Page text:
Like many Victorians, Henry Cotter Nixon was an ardent admirer of Mendelssohn; the German composer’s dazzling, precocious Octet was a favourite. Yet Nixon’s Piano Trio of 1879 sounds like the product of a diet of Beethoven, Schumann and Brahms with little hint of the English music revival fermenting at the time. Cotter Nixon’s biography gives the impression that, even in his own time, he was a marginal figure, better known as an organist than as a composer. His oeuvre was reasonably varied, encompassing orchestral, chamber and stage works, but he struggled to generate much interest in them and died in obscurity in 1907, some years after losing his wife and son.
It would be heartening to report that Cotter Nixon’s talents have been unjustly neglected; but, on the evidence of this Piano Trio (the first of two), they haven’t. It’s genial, competent music, but flashes of originality are few and, given the work’s inordinate duration, very far between. Pre-dating Tchaikovsky’s great Trio by two years, at 48 minutes the piece just exceeds it in length. Yet where Tchaikovsky’s works wonders with an unconventional form, Cotter
Nixon’s only expands a very conventional one to a scale that vastly outweighs the quality of its material. The London Piano Trio’s performance is good enough to allow a fair appraisal of the work, but no more. Recorded sound is mostly clear, albeit with a slightly over-prominent view of the piano, and the copious notes include that rarest of things – the musical example. Andrew Morris

Rainlore’s World of Music – December 2012

The illustrious London Piano Trio’s Mendelssohn Piano Trio No. 1, Cotter Nixon Piano Trio No. 1 was released on Guild Music on 15th November. This recording spans two of the most beautiful works in the repertoire. The Mendelssohn justly remains one of the most popular and most often performed and recorded trios, while the Cotter Nixon is a far too long overdue premier recording of this exquisite trio and hopefully might help further dispel the alas all too widespread popular myth that there somehow is a void between Handel and Elgar of any British music of worth. It is a shame that a country with such a rich cultural heritage as Britain should often have so little regard for many of its own artists, whether composers, musicians, painters or whatever. It is nothing less than a national tragedy.
The Cotter Nixon is every jot the Mendelssohn’s equal, yet it has taken more than a century since the composer’s death for it to be recorded. Kudos to the London Piano Trio, and Guild Music, for at last taking this step. Had Cotter Nixon been, say, German, no doubt we should have seen dozens of recordings already.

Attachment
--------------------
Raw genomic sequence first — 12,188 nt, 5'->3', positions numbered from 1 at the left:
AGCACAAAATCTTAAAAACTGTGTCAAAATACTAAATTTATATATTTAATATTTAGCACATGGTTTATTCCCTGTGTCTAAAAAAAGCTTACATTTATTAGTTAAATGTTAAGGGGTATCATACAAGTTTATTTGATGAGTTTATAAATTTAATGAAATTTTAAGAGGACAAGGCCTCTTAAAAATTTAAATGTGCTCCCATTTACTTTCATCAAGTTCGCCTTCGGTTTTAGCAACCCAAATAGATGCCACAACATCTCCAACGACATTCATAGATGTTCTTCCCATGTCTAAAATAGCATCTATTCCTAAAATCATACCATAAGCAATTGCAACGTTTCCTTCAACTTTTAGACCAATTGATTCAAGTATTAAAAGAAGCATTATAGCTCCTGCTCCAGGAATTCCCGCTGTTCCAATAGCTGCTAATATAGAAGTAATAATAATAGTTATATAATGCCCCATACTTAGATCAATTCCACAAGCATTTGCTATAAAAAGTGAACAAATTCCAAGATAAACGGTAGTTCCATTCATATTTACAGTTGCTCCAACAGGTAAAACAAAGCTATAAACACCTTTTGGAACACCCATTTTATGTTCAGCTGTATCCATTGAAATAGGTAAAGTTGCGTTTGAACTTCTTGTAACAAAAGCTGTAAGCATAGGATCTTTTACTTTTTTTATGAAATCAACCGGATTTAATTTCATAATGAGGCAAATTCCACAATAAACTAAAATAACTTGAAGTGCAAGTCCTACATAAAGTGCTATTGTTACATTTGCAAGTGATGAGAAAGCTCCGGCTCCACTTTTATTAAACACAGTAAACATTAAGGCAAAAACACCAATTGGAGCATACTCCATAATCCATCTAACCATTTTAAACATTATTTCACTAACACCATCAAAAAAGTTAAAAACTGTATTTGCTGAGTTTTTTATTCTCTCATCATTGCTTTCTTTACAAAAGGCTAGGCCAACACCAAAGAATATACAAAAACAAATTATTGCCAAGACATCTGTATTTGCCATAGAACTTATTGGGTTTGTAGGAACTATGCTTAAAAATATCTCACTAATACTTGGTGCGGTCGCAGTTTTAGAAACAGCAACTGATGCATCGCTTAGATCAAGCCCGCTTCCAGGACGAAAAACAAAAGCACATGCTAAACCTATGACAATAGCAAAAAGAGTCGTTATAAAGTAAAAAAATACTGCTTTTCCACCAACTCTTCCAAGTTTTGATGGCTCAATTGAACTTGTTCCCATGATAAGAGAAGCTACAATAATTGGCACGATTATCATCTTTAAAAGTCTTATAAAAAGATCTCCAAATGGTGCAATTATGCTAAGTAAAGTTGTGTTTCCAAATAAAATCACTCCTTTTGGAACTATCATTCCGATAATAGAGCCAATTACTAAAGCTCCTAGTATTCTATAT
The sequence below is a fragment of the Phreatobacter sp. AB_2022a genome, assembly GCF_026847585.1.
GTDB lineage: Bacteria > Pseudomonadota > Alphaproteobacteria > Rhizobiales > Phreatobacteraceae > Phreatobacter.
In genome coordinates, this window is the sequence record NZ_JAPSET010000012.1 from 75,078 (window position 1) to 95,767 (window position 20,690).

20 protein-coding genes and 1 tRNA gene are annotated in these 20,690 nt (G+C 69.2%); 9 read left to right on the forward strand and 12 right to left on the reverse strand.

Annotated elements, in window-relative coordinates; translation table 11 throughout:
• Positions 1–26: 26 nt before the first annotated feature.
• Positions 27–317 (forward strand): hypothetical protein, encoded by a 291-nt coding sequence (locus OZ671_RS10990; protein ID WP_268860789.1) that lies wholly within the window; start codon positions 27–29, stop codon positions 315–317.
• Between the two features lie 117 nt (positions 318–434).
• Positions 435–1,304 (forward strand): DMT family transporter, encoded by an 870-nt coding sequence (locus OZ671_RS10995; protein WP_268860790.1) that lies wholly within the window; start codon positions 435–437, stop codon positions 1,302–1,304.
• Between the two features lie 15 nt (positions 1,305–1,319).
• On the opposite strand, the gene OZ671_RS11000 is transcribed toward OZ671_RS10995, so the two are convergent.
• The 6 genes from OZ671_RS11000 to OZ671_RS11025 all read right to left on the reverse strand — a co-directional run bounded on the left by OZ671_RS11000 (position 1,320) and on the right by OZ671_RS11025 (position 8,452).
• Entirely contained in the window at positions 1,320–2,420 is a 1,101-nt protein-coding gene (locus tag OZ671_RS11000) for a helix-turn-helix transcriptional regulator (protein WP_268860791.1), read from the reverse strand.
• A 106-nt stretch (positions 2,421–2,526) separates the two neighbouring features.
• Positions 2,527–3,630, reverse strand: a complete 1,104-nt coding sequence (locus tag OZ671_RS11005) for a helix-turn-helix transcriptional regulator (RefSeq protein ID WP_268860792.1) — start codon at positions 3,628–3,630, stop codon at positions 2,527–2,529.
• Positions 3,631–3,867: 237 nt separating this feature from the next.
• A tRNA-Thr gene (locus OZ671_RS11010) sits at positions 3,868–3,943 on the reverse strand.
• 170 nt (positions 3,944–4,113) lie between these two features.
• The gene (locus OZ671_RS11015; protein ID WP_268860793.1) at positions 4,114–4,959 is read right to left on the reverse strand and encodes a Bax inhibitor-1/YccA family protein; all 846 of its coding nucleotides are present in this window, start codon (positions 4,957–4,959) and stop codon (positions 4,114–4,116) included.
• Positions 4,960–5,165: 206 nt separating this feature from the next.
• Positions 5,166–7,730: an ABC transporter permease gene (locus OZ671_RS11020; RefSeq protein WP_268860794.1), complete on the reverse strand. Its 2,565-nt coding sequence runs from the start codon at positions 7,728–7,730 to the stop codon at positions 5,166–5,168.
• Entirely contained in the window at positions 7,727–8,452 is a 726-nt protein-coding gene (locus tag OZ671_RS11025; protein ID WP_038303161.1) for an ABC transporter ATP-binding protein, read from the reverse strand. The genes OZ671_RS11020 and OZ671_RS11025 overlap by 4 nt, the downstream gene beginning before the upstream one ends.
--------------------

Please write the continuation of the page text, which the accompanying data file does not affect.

Comprising Robert Atchison, violin, Olga Dudnik, piano, and David Jones, cello, the London Piano Trio are without doubt the finest trio it has been my pleasure to ever encounter, and indeed, they are to the trio as the Lindsay were to the string quartet. Perfection, passion, deepest sensitivity and musicality, supreme artistry, empathy that borders on telepathy. The tremendous atmosphere and spirit of their live performance are well captured in this glorious recording.
Both the generally slightly more introvert Mendelssohn and the more extrovert, often exuberant Cotter Nixon are performed with equal deep passion and virtuosic brilliance, informed by the London Piano Trio’s deep understanding of the music and their very evident deep love for it. Finer performances and interpretations of either work it would be very hard to imagine.
Although Cotter Nixon was of course influenced by the Germanic school of Mendelssohn, Schubert and Schumann, which is clearly discernible here, pay particular attention to the Andante’s opening melody, a delightful specifically English touch here in that it is a wonderful example of a Victorian Anglican hymn.
This recording became an instant favourite here when I first heard it a number of weeks ago, and it will remain so. It is one of my musical refuges from the madness and frenzy of modern life. Make it one of yours, too – this album is just exquisite.
The London Piano Trio’s Mendelssohn Piano Trio No. 1, Cotter Nixon Piano Trio No. 1 is an absolute must have for any trio connoisseur, as indeed for any chamber music lover. I cannot recommend this album highly enough, to the general classical music aficionado as to anybody.
© 2012 Rainlore’s World of Music/Rainlore